GUANGZHOU - Many psychologists say that the passers-by who did not stop to help a little girl who had been hit this past week by two vehicles must shoulder much of the blame for her current condition.
At the same time, though, they are calling on parents to pay more attention to their children, especially when they are in industrial and commercial places.
Yue Yue, the 2-year-old girl who was hit, began to slip into a worse state on Tuesday night, forcing workers at the hospital where she is being treated to go to extra lengths to try to save her, said Su Lei, director of the intensive care unit at the General Hospital of the Guangzhou Military Command of the People's Liberation Army. Doctors had previously deemed the girl to be brain dead.
After she had been hit, 18 people walked past her without coming to her rescue. Help finally arrived when Chen Xianmei, a 57-year-old garbage collector, moved her to the side of the road and shouted for her parents.
The indifference of the passers-by is, without a doubt, partly responsible for the girl's current condition, said Annaliza Chan, a licensed psychology counselor in Guangzhou, capital of Guangdong province.
"But her parents are also to blame for neglecting to care for her. Why was the little girl alone on the road?"
Yue Yue's parents, who hail from Liaocheng in Shandong province, run a small shop in a Foshan hardware market containing more than 2,000 businesses.
"The girl often played alone outside of her parents' shop," said a shop owner who would only state his surname, Du.
"At times, her parents would not come back for her for about an hour."Most people who do business here are from other provinces and regions. They don't have time to look after their children while they are doing business."
The hardware market, a place whose small roads can often be seen conveying various vehicles, has few accommodations for small children.
"Children like Yue Yue often play or walk alone there," Du said. "It is very dangerous."
As a result, Chan called for parents and society to pay more attention to children's safety.
In recent years, Guangzhou has seen an increase in the number of children who have died after being neglected by their parents.
In a typical case, a 2-year-old boy was killed after falling into a river in Guangzhou's Baiyun district on July 6 this past year. At the time, his mother was working on the Internet at a cybercafe nearby.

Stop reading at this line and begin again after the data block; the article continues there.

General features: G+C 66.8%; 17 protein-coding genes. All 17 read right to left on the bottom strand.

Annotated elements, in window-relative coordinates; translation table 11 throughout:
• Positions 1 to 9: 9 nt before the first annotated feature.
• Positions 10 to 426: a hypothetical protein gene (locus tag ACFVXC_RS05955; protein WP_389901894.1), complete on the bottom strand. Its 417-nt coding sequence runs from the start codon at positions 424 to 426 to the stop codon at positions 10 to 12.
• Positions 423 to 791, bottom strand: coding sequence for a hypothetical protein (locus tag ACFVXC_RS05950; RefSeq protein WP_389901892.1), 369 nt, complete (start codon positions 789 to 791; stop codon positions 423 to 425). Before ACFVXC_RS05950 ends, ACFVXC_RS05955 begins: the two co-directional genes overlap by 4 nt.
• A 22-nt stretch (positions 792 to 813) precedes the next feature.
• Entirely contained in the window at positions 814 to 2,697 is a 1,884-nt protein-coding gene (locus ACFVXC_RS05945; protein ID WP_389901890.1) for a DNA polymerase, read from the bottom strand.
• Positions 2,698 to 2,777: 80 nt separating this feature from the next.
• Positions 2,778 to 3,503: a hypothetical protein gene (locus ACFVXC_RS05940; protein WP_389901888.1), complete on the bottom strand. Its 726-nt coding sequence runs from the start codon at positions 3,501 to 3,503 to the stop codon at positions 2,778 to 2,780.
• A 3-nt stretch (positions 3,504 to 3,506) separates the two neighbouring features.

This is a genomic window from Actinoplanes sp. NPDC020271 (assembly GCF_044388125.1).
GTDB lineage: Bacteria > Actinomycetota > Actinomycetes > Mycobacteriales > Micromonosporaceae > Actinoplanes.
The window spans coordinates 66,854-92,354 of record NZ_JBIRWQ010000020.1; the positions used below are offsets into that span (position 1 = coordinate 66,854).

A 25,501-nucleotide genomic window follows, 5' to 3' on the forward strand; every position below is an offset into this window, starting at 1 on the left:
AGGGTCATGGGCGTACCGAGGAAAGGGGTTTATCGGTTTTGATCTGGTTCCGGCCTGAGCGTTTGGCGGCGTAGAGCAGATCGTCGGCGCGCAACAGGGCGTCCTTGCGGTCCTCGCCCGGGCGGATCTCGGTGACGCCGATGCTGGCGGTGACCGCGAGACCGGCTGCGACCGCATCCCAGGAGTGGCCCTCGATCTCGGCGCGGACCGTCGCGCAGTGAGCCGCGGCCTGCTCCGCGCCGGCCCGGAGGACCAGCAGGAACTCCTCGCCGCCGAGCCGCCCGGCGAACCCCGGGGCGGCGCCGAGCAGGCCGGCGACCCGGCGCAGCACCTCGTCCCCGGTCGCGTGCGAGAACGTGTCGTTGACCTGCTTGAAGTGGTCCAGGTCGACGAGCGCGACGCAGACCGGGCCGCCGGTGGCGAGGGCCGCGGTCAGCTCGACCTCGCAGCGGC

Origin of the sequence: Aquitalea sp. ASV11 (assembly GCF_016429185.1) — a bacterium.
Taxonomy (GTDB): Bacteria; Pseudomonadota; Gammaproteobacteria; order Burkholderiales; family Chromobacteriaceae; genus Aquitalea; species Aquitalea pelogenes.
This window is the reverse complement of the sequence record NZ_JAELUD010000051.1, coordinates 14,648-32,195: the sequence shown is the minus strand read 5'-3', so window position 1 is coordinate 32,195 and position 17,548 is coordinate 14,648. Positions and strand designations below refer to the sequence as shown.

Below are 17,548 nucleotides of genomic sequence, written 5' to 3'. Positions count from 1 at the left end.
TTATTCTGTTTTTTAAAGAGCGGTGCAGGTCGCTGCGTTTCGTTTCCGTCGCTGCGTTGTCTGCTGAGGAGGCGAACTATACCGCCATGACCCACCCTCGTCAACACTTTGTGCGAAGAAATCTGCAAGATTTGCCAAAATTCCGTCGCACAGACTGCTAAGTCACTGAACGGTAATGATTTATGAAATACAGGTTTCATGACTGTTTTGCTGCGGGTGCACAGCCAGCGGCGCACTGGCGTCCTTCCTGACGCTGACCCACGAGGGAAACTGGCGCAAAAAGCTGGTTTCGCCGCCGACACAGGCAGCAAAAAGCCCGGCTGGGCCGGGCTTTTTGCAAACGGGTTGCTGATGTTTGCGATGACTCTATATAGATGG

On Sept 21, a boy was killed after being knocked down by cargo that his father was unloading at a printing plant in the city's Haizhu district.
"The parents' lack of care was blamed for these unfortunate events," she said.
Lao Yufeng, a psychology teacher at the Nanwu Primary School in Guangzhou, attributed Yue Yue's accident to her parents' neglect.
"The parents are also responsible for the accident," she said. "Beyond calling for parents to pay more attention, we should ensure school children undergo safety instruction."
Yue Yue's rescuer, Chen Xianmei, has meanwhile left Foshan for her hometown, Guangdong province's Qingyuan.
"My family's lives, especially my mother's, have been greatly disturbed by this accident," Yangcheng Evening News quoted Chen's son as saying on Wednesday.
"Please stop asking her why she did this. We hope her life will go back to being the way it was before this."
In recent days, Chen has been bewildered by the large number of requests for media interviews that she has received. Critics meanwhile have accused her of helping the girl merely out of a desire for publicity.
Yue Yue's mother collapsed again on Wednesday after she had learned that the girl's situation was worsening.
Donations, along with flowers, fruit and toys, continued to pour in for Yue Yue on Wednesday.
A China Daily reader in Britain, who asked for a way to contact the girl's family, said: "I know that this incident and the articles have touched many people's hearts and who just want to do something. Although money cannot make up for the pain which Yue Yue's parents must be feeling, hopefully it can contribute in some small way and show the family how much others care."